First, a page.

The newest Olympic sport? Breakdancing

By Ben Olson
Reader Staff

There have been quite a few unconventional Olympic sports over the years. Rope Climbing was part of gymnastics programming at the 1896, 1906, 1924 and 1932 Olympic games. Competitors were tasked with climbing a suspended vertical rope using just their hands and arms — no legs allowed. Race Walking is another oddity, in which competitors must keep contact with the ground at all times, keeping the leading leg straight when the foot makes contact with the ground until the leg passes under the body (it resembles a bunch of people rushing to use the bathroom). Town Planning even earned a spot at the four Olympic games between 1928 and 1948, with medals doled out to those achieving excellence under the Architectural Design category of the Arts portion of the Olympics.

Two breakdancing aficionadoes practicing their moves in Los Angeles. Courtesy photo.

The International Olympic Committee announced the latest addition to the 2024 games that fits with the “Huh?” category on Dec. 7: Breakdancing. 

Breakdancing will be called “breaking” at the Olympics, as it was first referred to in the 1970s by hip-hop pioneers in the U.S. 

For those who aren’t aware of this activity, breaking is an athletic style of street dance consisting of artistic movements such as toprock, downrock, power moves and freezes. It gained in popularity in the late 1970s and early 1980s and has been ingrained in urban culture ever since. Breaking is typically set to hip-hop with consistent tempo and beat patterns.

Early pioneers Richard “Crazy Legs” Colon and Kenneth “Ken Swift” Gabbert have said that early Kung Fu films and James Brown were early influences on the sport.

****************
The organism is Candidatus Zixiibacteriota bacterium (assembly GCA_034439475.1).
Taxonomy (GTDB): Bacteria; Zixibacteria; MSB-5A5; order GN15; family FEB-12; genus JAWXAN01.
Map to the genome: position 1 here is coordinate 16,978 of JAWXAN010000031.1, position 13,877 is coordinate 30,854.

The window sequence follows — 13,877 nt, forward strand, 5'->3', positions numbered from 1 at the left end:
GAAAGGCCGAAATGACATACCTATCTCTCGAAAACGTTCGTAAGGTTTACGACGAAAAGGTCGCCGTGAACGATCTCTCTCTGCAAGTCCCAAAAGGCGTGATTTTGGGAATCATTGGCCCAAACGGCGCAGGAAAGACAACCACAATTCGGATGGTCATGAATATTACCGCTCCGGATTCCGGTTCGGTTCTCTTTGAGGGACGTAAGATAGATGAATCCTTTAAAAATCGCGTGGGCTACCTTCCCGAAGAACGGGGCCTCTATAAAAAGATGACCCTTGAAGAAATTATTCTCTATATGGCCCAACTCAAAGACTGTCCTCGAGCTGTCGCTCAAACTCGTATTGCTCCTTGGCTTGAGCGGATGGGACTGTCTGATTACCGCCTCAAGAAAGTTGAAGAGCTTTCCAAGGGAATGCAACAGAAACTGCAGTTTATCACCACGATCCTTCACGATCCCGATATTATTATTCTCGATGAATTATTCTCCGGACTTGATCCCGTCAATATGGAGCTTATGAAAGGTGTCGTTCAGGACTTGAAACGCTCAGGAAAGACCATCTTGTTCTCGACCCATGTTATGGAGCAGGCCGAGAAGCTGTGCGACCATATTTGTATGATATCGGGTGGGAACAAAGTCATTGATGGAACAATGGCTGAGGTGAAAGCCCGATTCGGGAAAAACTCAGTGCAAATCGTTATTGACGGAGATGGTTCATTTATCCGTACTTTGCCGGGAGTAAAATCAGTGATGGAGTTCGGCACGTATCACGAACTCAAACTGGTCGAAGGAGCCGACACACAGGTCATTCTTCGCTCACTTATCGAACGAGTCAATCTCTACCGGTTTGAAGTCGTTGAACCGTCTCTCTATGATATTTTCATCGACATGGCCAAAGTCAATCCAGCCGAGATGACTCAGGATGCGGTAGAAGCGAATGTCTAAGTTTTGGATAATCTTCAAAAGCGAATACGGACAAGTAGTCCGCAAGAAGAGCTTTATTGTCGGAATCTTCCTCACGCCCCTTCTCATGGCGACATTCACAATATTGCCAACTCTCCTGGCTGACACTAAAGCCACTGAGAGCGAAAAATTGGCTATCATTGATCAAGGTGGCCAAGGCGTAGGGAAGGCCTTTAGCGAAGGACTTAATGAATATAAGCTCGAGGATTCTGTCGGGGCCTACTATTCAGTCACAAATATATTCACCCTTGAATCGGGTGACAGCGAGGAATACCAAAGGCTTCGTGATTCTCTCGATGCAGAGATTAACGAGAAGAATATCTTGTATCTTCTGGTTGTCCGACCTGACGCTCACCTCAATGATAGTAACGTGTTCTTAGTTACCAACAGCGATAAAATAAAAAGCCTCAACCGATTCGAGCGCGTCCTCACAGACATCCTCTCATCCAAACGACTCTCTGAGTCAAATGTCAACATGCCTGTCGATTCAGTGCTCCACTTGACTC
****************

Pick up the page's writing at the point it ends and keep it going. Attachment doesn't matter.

When asked if he had been told 43 years ago that breaking would one day become an Olympic sport, Crazy Legs replied with a laugh: “I probably would’ve been like, ‘Aw, shut up.’”

IOC President Thomas Bach praised the new addition, hoping it will make the Summer Games “more gender balanced, more youthful and more urban.

“We have had a clear priority,” Bach continued, “and this is to introduce sports which are particularly popular among the younger generations. And also to take into account the urbanization of sport.”

Breaking made its Olympic debut at the 2018 Summer Youth Games in Buenos Aires before it was added to the Paris 2024 agenda.

Some big names in breaking are mostly pleased with the addition, but hope the inclusion in the Olympics won’t water down the sport.

“There’s been quite some controversy inside the scene,” said Logan “Logistx” Edra, a 17-year-old “B-girl” from San Diego. “It’s basically making sure that we preserve the essence and the culture, and that it doesn’t get lost in the competitive grind as we continue to progress and make steps into the Olympics.”

Crazy Legs expressed interest in working with the IOC to ensure the Olympic version of breaking stays true to its roots.

“[It goes] beyond just the moves,” Crazy Legs told the Associated Press. “The passion and the pain that goes with living through struggle — that is the essence of dance. You want to make sure that the soul of it isn’t diluted.”

Three other sports recently added to the Olympics include skateboarding, sport climbing and surfing, which will all debut at the Tokyo Games in 2021, after the 2020 Tokyo Games were postponed due to the coronavirus pandemic.

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